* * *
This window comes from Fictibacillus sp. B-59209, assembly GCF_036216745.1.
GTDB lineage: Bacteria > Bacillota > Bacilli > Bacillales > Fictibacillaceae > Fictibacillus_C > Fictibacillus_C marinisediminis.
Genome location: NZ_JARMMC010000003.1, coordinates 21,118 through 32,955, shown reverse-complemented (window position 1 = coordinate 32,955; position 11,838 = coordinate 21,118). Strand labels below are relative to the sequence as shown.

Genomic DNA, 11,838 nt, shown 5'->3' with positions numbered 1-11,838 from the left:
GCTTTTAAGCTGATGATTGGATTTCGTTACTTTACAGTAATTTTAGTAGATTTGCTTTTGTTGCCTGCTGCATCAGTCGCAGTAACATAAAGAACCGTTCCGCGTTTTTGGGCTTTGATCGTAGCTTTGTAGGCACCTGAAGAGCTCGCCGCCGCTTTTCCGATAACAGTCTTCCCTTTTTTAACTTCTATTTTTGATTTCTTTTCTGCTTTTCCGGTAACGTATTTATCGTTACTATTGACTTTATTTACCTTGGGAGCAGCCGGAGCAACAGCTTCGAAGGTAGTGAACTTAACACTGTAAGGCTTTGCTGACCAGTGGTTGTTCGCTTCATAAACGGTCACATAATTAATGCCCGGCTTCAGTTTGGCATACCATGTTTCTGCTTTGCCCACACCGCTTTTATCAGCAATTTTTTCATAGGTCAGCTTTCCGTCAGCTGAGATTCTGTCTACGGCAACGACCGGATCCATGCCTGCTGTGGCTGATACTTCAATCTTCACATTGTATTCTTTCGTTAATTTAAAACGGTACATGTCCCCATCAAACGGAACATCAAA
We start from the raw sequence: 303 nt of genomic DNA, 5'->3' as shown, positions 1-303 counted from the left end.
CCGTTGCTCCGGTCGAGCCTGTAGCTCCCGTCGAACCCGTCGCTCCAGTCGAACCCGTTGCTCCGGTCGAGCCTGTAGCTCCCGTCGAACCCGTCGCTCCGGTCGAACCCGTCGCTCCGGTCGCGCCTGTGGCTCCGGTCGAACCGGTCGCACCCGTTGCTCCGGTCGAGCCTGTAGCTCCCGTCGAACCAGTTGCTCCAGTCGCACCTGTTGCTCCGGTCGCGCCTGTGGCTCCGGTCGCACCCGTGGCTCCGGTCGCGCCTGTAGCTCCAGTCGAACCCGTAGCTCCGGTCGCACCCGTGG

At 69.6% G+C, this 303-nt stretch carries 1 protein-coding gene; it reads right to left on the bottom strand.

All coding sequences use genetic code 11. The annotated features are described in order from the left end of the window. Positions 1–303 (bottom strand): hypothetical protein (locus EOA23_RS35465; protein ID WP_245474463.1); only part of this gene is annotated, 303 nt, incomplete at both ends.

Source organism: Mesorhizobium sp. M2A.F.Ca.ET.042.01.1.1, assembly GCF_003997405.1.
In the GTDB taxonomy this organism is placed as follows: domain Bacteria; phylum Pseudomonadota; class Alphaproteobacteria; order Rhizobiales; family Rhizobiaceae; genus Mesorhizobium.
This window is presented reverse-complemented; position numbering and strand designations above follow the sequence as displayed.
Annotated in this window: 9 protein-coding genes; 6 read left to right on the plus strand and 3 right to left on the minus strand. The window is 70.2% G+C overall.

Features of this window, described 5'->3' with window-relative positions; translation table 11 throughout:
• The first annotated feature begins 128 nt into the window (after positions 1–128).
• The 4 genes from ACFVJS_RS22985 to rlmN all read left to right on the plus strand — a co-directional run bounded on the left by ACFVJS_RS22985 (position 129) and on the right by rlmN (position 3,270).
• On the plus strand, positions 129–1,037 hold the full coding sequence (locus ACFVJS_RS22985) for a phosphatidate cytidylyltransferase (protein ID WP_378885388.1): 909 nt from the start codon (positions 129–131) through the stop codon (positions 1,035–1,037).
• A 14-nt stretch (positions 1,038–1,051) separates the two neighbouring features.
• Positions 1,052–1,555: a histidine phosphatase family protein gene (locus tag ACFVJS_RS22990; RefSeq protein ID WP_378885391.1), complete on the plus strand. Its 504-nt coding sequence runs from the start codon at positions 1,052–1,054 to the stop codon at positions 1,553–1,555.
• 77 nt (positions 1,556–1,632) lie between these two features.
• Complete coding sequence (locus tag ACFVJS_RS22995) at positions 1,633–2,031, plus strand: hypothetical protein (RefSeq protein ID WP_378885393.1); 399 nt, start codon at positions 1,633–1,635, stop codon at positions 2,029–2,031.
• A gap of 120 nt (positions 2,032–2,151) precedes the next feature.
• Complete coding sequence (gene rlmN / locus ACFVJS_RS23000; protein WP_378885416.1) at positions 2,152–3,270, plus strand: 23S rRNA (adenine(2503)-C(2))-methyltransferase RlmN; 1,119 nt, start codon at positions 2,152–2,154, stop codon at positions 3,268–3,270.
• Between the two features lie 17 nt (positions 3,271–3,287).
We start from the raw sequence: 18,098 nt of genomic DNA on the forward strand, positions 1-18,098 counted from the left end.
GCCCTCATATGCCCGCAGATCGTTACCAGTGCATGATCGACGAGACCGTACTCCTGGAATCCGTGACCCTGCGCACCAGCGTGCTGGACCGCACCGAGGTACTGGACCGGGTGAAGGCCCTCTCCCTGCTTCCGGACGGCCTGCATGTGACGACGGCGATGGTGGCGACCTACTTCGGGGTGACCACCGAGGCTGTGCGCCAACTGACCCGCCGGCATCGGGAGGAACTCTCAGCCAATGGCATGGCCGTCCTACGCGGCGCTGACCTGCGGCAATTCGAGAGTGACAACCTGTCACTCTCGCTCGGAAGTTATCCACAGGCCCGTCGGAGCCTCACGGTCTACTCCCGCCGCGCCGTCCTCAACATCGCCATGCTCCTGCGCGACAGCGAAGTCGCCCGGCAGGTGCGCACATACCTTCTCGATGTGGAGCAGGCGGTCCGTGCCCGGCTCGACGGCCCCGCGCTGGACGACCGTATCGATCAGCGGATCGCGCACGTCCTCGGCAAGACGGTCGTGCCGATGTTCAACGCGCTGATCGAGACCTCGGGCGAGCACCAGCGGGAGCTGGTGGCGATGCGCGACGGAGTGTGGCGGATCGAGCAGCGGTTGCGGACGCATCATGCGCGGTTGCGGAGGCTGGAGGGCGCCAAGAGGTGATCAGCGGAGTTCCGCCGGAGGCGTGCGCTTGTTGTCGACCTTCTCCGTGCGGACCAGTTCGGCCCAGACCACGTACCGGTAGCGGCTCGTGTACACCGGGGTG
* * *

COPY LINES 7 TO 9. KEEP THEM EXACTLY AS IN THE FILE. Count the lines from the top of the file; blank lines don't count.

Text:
CCGTTGCTCCGGTCGAGCCTGTAGCTCCCGTCGAACCCGTCGCTCCAGTCGAACCCGTTGCTCCGGTCGAGCCTGTAGCTCCCGTCGAACCCGTCGCTCCGGTCGAACCCGTCGCTCCGGTCGCGCCTGTGGCTCCGGTCGAACCGGTCGCACCCGTTGCTCCGGTCGAGCCTGTAGCTCCCGTCGAACCAGTTGCTCCAGTCGCACCTGTTGCTCCGGTCGCGCCTGTGGCTCCGGTCGCACCCGTGGCTCCGGTCGCGCCTGTAGCTCCAGTCGAACCCGTAGCTCCGGTCGCACCCGTGG

At 69.6% G+C, this 303-nt stretch carries 1 protein-coding gene; it reads right to left on the bottom strand.

All coding sequences use genetic code 11. The annotated features are described in order from the left end of the window. Positions 1–303 (bottom strand): hypothetical protein (locus EOA23_RS35465; protein ID WP_245474463.1); only part of this gene is annotated, 303 nt, incomplete at both ends.